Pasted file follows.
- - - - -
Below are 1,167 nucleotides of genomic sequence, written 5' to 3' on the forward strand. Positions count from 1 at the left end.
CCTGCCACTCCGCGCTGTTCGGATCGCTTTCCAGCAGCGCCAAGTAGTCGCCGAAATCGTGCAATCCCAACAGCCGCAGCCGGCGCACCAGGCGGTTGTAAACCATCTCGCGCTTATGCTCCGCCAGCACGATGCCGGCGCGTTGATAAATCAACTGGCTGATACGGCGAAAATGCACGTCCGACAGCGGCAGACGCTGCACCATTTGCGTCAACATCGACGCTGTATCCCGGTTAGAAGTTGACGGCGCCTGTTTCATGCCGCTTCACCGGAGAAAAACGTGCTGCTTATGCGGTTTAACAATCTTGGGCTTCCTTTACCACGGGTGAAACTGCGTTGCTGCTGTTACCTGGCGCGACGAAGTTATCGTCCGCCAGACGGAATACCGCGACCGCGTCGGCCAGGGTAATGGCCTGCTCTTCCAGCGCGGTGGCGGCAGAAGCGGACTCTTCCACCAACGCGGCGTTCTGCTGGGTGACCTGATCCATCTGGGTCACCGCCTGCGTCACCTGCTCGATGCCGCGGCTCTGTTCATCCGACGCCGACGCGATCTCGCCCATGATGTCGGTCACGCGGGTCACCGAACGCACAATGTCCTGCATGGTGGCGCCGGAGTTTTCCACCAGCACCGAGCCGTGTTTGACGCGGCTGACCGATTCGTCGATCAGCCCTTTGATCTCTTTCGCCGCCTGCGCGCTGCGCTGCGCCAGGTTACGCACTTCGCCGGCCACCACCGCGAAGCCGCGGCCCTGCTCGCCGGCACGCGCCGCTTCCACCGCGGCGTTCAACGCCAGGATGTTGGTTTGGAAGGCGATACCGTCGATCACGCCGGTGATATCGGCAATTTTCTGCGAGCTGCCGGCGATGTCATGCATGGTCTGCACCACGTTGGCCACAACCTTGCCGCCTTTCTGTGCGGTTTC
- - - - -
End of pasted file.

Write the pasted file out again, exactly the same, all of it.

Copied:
Below are 1,167 nucleotides of genomic sequence, written 5' to 3' on the forward strand. Positions count from 1 at the left end.
CCTGCCACTCCGCGCTGTTCGGATCGCTTTCCAGCAGCGCCAAGTAGTCGCCGAAATCGTGCAATCCCAACAGCCGCAGCCGGCGCACCAGGCGGTTGTAAACCATCTCGCGCTTATGCTCCGCCAGCACGATGCCGGCGCGTTGATAAATCAACTGGCTGATACGGCGAAAATGCACGTCCGACAGCGGCAGACGCTGCACCATTTGCGTCAACATCGACGCTGTATCCCGGTTAGAAGTTGACGGCGCCTGTTTCATGCCGCTTCACCGGAGAAAAACGTGCTGCTTATGCGGTTTAACAATCTTGGGCTTCCTTTACCACGGGTGAAACTGCGTTGCTGCTGTTACCTGGCGCGACGAAGTTATCGTCCGCCAGACGGAATACCGCGACCGCGTCGGCCAGGGTAATGGCCTGCTCTTCCAGCGCGGTGGCGGCAGAAGCGGACTCTTCCACCAACGCGGCGTTCTGCTGGGTGACCTGATCCATCTGGGTCACCGCCTGCGTCACCTGCTCGATGCCGCGGCTCTGTTCATCCGACGCCGACGCGATCTCGCCCATGATGTCGGTCACGCGGGTCACCGAACGCACAATGTCCTGCATGGTGGCGCCGGAGTTTTCCACCAGCACCGAGCCGTGTTTGACGCGGCTGACCGATTCGTCGATCAGCCCTTTGATCTCTTTCGCCGCCTGCGCGCTGCGCTGCGCCAGGTTACGCACTTCGCCGGCCACCACCGCGAAGCCGCGGCCCTGCTCGCCGGCACGCGCCGCTTCCACCGCGGCGTTCAACGCCAGGATGTTGGTTTGGAAGGCGATACCGTCGATCACGCCGGTGATATCGGCAATTTTCTGCGAGCTGCCGGCGATGTCATGCATGGTCTGCACCACGTTGGCCACAACCTTGCCGCCTTTCTGTGCGGTTTC